What Are the Most Intelligent Cat Breeds?

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What Are the Most Intelligent Cat Breeds?

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The subject of intelligence often grows into polemic between cats and dog owners. It becomes the one of those subjects with many opposite viewpoints and the question with no answer. The main reason for that is the specific nature of cats and their unwillingness to take part in researches and do assign tasks. As many cat owners know, cats simply follow their instincts and sense of contentment. Cats tend to avoid any situation that frustrates them. Furthermore, they do not tolerate anything that is not in accordance with their interests. Needless to say that cat owners love their pets, particularly for this very reason, which they see as cats admirable sense of independence rather than selfishness. They consider cats smarter than dogs because of that. According to them, cats are completely ignorant of performing stupid tricks because it hurts their intelligence. In any case, there is no simple answer on cats and dogs’ intelligence in terms of superiority of one species over another. However, another question could be more interesting to research: What are the most intelligent cat breeds? The article “The Top 5 Smartest Cat Breeds in the World“ lists the most intelligent cat breeds.

What Are the Most Intelligent Cat Breeds?

Siamese
The Siamese hails from Thailand, and is one of the most recognized breeds of cat in popular culture. It is said that he developed his crossed eyes by staring at the valuables he was charged with guarding, and a crooked tail from carrying the rings of princesses. His large, pointed ears, slanted blue eyes and a short, smooth coat with white and chocolate, blue or lilac shadings, are among his other interesting physical characteristics. In addition to his noted intelligence, the Siamese is ranked high for his playfulness and affectionate nature.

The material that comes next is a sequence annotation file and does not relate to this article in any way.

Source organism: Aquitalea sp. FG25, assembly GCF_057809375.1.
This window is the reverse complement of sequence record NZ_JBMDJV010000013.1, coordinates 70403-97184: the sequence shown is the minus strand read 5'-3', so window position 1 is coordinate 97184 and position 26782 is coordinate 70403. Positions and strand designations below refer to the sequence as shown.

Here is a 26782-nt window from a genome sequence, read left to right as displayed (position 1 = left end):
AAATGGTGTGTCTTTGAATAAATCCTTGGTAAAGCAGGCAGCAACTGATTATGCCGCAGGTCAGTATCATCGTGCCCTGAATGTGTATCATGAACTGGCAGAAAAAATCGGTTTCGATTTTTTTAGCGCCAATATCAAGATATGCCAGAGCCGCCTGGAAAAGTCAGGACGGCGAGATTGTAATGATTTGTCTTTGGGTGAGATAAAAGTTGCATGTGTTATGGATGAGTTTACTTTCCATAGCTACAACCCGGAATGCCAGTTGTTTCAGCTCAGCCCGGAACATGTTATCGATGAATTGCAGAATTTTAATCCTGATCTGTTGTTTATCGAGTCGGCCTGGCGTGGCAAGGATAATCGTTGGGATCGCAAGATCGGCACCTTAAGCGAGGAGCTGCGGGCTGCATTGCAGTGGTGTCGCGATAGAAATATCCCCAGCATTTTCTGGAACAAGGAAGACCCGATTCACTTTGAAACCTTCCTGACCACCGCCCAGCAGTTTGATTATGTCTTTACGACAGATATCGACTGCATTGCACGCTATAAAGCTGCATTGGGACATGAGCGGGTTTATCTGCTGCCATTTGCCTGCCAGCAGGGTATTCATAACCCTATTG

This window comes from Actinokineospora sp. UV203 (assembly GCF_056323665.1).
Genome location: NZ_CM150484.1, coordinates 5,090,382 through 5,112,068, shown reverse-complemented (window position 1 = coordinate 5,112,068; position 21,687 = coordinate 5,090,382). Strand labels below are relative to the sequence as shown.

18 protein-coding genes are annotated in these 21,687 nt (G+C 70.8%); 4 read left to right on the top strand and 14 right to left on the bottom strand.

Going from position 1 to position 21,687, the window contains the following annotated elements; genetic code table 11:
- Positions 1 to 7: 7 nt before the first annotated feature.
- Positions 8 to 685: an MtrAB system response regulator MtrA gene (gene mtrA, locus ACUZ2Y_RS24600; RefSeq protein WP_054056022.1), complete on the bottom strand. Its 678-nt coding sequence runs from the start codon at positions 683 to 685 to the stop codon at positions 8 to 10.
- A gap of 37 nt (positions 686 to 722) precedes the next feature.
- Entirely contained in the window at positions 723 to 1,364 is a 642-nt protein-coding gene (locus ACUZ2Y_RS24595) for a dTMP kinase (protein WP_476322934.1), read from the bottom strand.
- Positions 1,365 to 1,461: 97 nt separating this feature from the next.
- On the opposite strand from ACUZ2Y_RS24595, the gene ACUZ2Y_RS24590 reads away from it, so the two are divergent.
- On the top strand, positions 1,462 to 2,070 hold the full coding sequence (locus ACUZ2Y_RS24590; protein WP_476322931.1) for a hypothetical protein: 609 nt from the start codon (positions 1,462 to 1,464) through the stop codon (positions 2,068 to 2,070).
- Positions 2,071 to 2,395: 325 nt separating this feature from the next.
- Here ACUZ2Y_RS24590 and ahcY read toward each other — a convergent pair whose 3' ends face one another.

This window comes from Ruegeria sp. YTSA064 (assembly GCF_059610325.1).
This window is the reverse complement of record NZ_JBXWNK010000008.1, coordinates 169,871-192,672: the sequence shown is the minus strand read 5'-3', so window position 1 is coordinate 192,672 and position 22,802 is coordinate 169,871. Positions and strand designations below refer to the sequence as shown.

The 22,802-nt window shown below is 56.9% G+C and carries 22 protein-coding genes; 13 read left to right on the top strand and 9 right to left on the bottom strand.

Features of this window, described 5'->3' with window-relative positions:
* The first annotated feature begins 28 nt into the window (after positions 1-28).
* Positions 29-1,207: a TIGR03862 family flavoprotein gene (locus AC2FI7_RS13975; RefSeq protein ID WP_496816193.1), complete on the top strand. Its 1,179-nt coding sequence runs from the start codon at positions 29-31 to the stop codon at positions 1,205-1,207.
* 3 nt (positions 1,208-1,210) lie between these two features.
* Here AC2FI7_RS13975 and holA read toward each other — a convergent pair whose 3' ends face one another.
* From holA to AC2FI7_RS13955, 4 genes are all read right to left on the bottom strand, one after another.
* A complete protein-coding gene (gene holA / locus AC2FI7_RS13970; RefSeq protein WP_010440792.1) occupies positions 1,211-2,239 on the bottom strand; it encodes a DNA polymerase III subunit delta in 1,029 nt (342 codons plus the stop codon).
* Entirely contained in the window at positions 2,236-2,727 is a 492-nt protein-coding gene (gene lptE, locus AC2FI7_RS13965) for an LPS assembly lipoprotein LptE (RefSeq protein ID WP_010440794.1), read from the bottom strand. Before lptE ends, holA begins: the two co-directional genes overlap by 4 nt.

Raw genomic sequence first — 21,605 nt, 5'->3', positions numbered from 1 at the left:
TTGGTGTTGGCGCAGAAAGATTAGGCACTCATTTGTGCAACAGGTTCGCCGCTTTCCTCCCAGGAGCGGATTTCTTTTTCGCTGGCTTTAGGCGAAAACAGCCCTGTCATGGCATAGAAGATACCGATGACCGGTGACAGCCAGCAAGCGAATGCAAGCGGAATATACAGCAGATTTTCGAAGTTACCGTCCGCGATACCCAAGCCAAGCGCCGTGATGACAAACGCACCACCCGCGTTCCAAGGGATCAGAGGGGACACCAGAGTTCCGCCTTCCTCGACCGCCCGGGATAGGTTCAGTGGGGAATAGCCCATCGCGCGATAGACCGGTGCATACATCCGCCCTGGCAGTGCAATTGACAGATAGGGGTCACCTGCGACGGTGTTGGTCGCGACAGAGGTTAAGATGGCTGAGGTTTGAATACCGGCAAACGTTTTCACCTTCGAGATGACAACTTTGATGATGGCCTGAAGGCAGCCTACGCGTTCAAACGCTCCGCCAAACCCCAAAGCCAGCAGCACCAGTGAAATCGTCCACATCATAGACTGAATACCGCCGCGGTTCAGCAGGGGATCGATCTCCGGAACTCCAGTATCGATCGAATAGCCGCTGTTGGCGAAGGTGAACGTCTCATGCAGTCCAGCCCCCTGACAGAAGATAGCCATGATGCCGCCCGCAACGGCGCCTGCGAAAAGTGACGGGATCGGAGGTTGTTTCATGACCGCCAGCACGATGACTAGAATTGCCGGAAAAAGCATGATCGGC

Balinese
Named in honor of dancers from the Isle of Bali, the Balinese has a medium-length coat colored cream, chocolate, red or tortoiseshell. He has a lean, muscular body and a plumed tail. It is believed that his high intelligence allows him to relate to his owner’s moods. If you are having a sad day, he may meow incessantly in an attempt to “talk” you out of your bad mood. He can also learn tricks that an average cat might ignore, such as learning to fetch a ball.

Bengal
The Bengal originated as a cross between an Asian leopard cat and a domestic cat. Because of his wild-blood lineage, some cat fancier associations don’t allow the Bengal in the show ring, though many do. The Bengal cat is a long, muscular feline with short ears. His ultra-soft coat has horizontal spots in colors such as brown, sepia and mink tabby. His intelligent mind keeps him curious about everything his owner is doing. He is playful and active, and unlike most domesticated cats, is known to enjoy swimming.

Havana Brown
The rare Havana brown sports a deep chocolate-colored coat as soft as mink. Arriving in England from Siam in the late 1800s, this intelligent cat is medium in length with a muscular build. His stunning green, oval-shaped eyes and large, rounded ears give him the appearance of being highly alert. Havana browns are ideal companions for those with a lot of attention to give. He will happily play fetch, and follow his owner endlessly. The need for human interaction is vital to his health and happiness.

Colorpoint Shorthair
During the 1940s, cat breeders began selectively breeding the Siamese to produce nontraditional colors, resulting in the Siamese-like colorpoint. His short, glossy coat has a Himalayan pattern in a variety of colors, including red point, cream point and lilac. He has a long, lean body and the distinctive blue eyes of his Siamese ancestor. The colorpoint shorthair has a playful, vocal personality and enjoys affection.

According to some feline experts, cats are not organized in packs like dogs and do not have a social hierarchy. They simply are not motivated enough to follow a pack leader, such as dogs following a man. Cats are more eager to explore and hunt, but not to perform any meaningless task. That is why they do not like training. They can be stimulated to do certain activities, but in a very distinct way. According to scientists, there are much more for measuring intelligence than observing how one performs a single task. Things like memory, urge to explore, and adaptability have to be taken into account when determining someone’s intelligence.

2 Responses

  1. Hey,

    My opinion is Abyssinian is one of the most intelligent cat. Because he is very curious, fun-loving and has the ability to solve out the puzzle games. He also interacts in his owner every work and explores his kingdom very gently.

    -Thank You

  2. I think Abyssinian is one of the most intelligent cat breeds because of his curious active interaction in every work of his owner.

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